if (isFireballColision()) {
        setTimeout(function() { $fireball.remove(); }, 500); 
}, 50);

What's Next?

We could easily add some sound effects, background music, sprite another character, mix this up with web RTC to allow multiple computers to control characters (I don't know something with NodeJS and Socket.io or maybe the cool new Meteor framework); that's what I love with web development: it's almost limitless.

Julien Knebel

About Julien Knebel

I'm a freelance front-end developer living and coding in Paris, France. I love combining design techniques with web development technologies.

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  1. stefan

    very cool dude !

  2. Tony

    Alright Adam, this is good stuff here, thanks for sharing

  3. Tony

    Um I meant David lmao

  4. towry

    Great stuff !!!!

  5. towry

    comment post without refreshing??

  6. Mitch

    This is sweet. I saw this thing last week and thought it was incredibly awesome. I’m probably going to link to this post in DZone’s link roundup.

  7. Très beau travail Julien, merci pour le partage :)

  8. WOW!

    that is awesome work!

  9. This is such a detaild demo and I love the free vectors that you showed. I will try to put it together since I`m a new in game developing , and see how it works. Best wished dude.

  10. Hah! I don’t think I might need to use this any time soon, but it’s nonetheless a wicked way to use CSS & company :-)

    One thing though, the CodePen demo does not play nicely with arrows–the page scrolls indeed (yes, a laptop doesn’t have as much screen space as a huge monitor!)

  11. Daryl

    Wowwwwwwww great job David !!!!!!!!!!

  12. Bien vu dude ! ;)

  13. Barun Saha

    That’s superb! Hope to try it soon.

  14. Wow! Cool! Great job!

  15. Mind blowing, i visited on your website cause i am crazy to learn.. But i bit upset cause JavaScript sections is not in English language, and hard to understand and learn :(

    @Julien Please add some kind of translator or convert it in Eng. language, so that the snippet by you will be helpful for everyone :)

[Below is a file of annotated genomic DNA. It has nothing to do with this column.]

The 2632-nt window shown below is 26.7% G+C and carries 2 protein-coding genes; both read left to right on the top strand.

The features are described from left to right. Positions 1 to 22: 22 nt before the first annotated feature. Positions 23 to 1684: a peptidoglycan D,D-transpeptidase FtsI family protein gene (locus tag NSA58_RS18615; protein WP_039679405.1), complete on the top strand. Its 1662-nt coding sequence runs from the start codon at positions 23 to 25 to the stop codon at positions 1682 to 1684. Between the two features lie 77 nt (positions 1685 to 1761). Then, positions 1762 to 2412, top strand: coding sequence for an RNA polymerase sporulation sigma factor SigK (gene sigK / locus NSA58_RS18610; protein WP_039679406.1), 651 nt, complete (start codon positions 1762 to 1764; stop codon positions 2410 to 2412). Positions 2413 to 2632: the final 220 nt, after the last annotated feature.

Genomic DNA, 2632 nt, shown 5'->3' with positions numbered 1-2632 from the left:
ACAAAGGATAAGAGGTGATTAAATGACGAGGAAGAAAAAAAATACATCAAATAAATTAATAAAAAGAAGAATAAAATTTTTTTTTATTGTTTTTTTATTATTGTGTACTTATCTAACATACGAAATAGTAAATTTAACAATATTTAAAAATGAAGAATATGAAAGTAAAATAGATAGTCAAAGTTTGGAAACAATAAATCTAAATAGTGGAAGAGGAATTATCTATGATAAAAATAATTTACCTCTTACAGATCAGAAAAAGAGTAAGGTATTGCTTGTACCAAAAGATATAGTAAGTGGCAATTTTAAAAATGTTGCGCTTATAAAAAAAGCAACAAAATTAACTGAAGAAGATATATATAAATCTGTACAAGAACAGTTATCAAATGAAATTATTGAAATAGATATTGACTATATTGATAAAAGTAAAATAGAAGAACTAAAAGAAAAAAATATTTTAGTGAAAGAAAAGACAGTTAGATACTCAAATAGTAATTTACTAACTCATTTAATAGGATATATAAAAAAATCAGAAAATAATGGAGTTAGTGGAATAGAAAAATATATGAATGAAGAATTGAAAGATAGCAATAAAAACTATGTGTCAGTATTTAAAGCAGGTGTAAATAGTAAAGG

• Argh sorry bro i didn’t except this demo would attract so much people. I’ll let you know asap cheers!

  16. I am not a game fan but doing this using CSS3 is amazing. Good job!

  17. Its really cool. Hats of to you and keep it up. There is so much to learn.


  18. Tony Brown

    The reverse kick sprite does not complete it’s animation???

  19. Great Job David … Just keep it up , bunch of techniques learned by you … thank you .

  20. MrK

    this is a nice demostration of why html5 should never be an standar for games.

  21. wOw great JOB man ,super cool stuff. sharing is good thnx man

  22. Rather a nice article. I am going to try it myself a couple of times. :-)

  23. Elvis

    Oh Shit!!!!! floor is equal to Bison, levitating, that pig!

  24. Cauê
    • OMG man it rocks! On the MDN Demo home page :D You made my day. Happy to see people taking it a step further. Well done.

  25. Catz

    Explain please where did you get these sprites? Manual extraction?

  26. Will be my default Easter Egg! Nice!

  27. I have just started using similar techniques for animations myself, however I’ve run into a problem that your demo suffers from as well…browser zoom. When zooming all my responsive images work as they should do, but because of the nature of the sprites the animations break. I’m going to work on a solution but just wondered whether you had realised this and worked out a solution yourself?

    • Nop had the same issu, but I don’t feel like it’s a real problem after all? I guess… :)

  28. Agustin

    Just found this today and thought it might be a nice addition to the post. Multiple animated gif backgrounds from arcade games: http://abduzeedo.com/wicked-fighting-game-background-gifs

    • Man it’s totally rocking awesome!! :D I wish I could have time to continue my demo with one of these gif backgrounds.

  29. Amazing code! If you don’t mind I may try a similar project and reference this demo.

  30. Sure! I’d love to see that when it’s ready :)

  31. Ikraam

    Dude you’ve opened doors to many innovations here. Well done! thank you!!!

  32. Ikraam

    How would the code look like if you wanted the user to execute certain commands before executing a move? e.g down,forward,down,froward + hit = shoryuken. Thanks in advance it is highly appreciated as always! :)

  33. Doesn’t work in IE9. :-) But,… neither does my website,… so I’m okay with that. LOL

  34. Thanks David

    I built this site
    based on the techniques outlined on your post. I tweaked the examples to make it responsive.

  35. Amazing code!
    I just discovered TexturePacker.

Wrap your code in <pre class="{language}"></pre> tags, link to a GitHub gist, JSFiddle fiddle, or CodePen pen to embed!